In About Face 2.0, Alan Cooper describes the elastic user as an ill-defined user who’s characteristics change to suit the needs of the developer – sometimes an expert and sometimes a novice. However, some of the otherwise good techniques for managing actors and use cases exacerbate this problem instead of alleviating it. How should we manage use cases while still getting the benefits of Cooper’s insight?
Traditional Use Case Actors
In our previous article on actor hierarchies, we showed a method of classifying users based upon their roles. For example, a simple hierarchy for people who drive cars could look like the following:
When defining use cases, you identify the primary actor of the use case. Secondary actors represent other participants of the use case, not other people who can act as primary actors. This introduces a problem with keeping track of all of the users who can perform a use case.
In More About Software Requirements, Karl Wiegers proposes the notion of having action-specific roles.
In Karl’s example, he presents a use case of “Request Chemicals”, with a set of users who may want to request these chemicals:
- Chemical Technician
- Stockroom Staff
- Lab Manager
Each of these four user classes can request chemicals from the stockroom. Karl proposes identifying the users above as user classes, with an actor role of Chemical Requester. This way, you can define a single use case, with a single primary actor – the person requesting the chemicals, regardless of what user class the actor is in.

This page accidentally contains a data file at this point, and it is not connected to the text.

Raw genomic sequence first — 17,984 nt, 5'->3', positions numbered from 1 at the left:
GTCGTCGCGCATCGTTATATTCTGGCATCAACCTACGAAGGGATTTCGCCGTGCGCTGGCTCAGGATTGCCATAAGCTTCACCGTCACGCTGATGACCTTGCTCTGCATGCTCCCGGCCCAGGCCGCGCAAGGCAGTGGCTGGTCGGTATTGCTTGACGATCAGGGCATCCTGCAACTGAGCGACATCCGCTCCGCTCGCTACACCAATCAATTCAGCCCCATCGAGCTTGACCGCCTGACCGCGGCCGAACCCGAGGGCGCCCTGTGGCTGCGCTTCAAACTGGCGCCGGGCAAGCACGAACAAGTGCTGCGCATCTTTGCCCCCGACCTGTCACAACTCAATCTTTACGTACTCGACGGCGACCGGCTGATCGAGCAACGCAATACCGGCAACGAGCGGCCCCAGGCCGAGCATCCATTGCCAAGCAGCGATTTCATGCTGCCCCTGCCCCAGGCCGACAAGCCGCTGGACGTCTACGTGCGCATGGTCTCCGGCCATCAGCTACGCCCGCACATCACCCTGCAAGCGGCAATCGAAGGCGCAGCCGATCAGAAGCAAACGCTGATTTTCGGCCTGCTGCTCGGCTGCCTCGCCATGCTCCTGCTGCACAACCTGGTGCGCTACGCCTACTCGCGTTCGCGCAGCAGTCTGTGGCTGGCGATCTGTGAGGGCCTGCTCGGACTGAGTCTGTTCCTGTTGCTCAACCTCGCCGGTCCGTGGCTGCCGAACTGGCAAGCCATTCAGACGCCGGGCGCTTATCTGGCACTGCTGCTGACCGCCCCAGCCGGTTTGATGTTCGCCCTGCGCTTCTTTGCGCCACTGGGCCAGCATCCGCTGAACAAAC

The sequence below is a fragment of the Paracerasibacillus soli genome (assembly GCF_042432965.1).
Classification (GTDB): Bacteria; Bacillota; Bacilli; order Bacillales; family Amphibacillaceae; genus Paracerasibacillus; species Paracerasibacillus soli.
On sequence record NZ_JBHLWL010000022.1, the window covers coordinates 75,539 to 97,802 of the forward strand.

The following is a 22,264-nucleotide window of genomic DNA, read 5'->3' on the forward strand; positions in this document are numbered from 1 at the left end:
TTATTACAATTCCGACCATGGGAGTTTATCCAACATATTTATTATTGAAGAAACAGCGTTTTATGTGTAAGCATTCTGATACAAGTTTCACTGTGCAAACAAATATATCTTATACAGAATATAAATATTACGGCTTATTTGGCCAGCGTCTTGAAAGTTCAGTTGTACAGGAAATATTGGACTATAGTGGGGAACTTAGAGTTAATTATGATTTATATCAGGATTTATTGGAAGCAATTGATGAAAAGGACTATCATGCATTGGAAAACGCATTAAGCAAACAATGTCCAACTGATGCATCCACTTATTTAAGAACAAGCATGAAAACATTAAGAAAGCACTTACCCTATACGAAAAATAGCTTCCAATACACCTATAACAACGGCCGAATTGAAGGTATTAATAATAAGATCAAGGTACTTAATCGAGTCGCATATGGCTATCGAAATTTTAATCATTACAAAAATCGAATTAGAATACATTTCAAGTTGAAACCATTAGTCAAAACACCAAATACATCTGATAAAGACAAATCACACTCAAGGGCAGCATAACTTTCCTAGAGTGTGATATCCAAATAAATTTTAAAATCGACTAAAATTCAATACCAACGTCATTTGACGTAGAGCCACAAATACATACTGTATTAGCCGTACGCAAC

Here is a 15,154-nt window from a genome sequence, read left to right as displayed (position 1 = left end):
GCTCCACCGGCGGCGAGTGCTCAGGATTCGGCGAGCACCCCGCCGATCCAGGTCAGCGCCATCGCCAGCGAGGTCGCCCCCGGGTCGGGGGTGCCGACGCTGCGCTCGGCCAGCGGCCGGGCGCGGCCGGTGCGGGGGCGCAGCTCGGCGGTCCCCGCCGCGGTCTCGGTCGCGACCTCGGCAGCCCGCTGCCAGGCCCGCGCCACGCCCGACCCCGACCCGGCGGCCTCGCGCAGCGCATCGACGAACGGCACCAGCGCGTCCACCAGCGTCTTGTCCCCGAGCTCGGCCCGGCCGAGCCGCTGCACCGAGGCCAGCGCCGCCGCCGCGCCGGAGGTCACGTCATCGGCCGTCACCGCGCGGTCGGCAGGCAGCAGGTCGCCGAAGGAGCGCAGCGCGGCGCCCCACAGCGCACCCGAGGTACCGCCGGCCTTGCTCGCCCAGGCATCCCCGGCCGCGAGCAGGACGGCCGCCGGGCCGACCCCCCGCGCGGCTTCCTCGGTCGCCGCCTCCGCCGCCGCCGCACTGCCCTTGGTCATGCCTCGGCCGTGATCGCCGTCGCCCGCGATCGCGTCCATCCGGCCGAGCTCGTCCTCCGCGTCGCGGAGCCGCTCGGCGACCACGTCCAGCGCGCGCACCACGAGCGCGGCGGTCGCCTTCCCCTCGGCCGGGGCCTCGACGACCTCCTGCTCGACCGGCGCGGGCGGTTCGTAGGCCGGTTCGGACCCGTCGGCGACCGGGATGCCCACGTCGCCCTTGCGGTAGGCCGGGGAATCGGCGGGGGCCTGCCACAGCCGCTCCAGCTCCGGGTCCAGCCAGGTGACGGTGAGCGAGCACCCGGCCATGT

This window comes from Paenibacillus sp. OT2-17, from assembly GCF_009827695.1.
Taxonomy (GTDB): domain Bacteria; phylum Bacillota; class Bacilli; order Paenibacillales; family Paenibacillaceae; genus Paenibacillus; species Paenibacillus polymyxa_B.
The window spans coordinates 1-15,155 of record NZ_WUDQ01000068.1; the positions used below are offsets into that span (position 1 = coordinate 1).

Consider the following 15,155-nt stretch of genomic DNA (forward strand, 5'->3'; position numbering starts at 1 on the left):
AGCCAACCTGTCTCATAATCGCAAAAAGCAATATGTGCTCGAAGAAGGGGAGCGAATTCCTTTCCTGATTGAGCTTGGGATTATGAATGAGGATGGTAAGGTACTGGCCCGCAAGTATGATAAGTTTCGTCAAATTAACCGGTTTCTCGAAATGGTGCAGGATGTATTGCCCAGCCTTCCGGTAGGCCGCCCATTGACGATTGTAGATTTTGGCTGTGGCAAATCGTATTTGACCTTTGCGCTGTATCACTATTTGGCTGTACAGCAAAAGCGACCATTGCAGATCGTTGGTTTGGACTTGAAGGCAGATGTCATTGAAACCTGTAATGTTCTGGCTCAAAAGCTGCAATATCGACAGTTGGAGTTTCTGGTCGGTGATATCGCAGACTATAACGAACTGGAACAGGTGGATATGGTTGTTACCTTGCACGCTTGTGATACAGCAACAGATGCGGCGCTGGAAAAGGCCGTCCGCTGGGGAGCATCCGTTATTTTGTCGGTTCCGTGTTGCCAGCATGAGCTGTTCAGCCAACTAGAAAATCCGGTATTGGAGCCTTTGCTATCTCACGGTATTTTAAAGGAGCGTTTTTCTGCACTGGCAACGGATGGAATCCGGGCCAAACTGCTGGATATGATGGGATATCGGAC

This solution is designed for situations where more than one person could act as the primary actor. When designing for organizations that have more rigidly defined roles, this is probably most common in manager-subordinate situations. Subordinates will always do thing X, and their managers will occasionally do it.
The problem is that it treats the unequal users as being equivalent – making the elastic user problem worse.
Solving Both Problems At Once
There is an approach that will effectively address both problems. It builds on our initial attempts to combine interaction design and structured requirements approaches.
The first step in validating a solution to these problems is to make sure we are supporting the primary reasons, or goals of writing use cases. The three highest priority goals are around communicating the intent of what the system has to enable users to do. The reason for consolidating use cases to improve the efficiency of communication when all of the users have to do the same thing. So we want to make sure our approach uses a single use case.
The second step is in recognizing and addressing, rather than side-stepping a misunderstanding of use cases. A formal use case includes both primary and secondary actors. In our How to Read a Formal Use Case article, we clarify that the primary actor is not the most important actor (with secondary actors being other subjects), but rather that the primary actor is the subject and the secondary actors are other participants (like the system).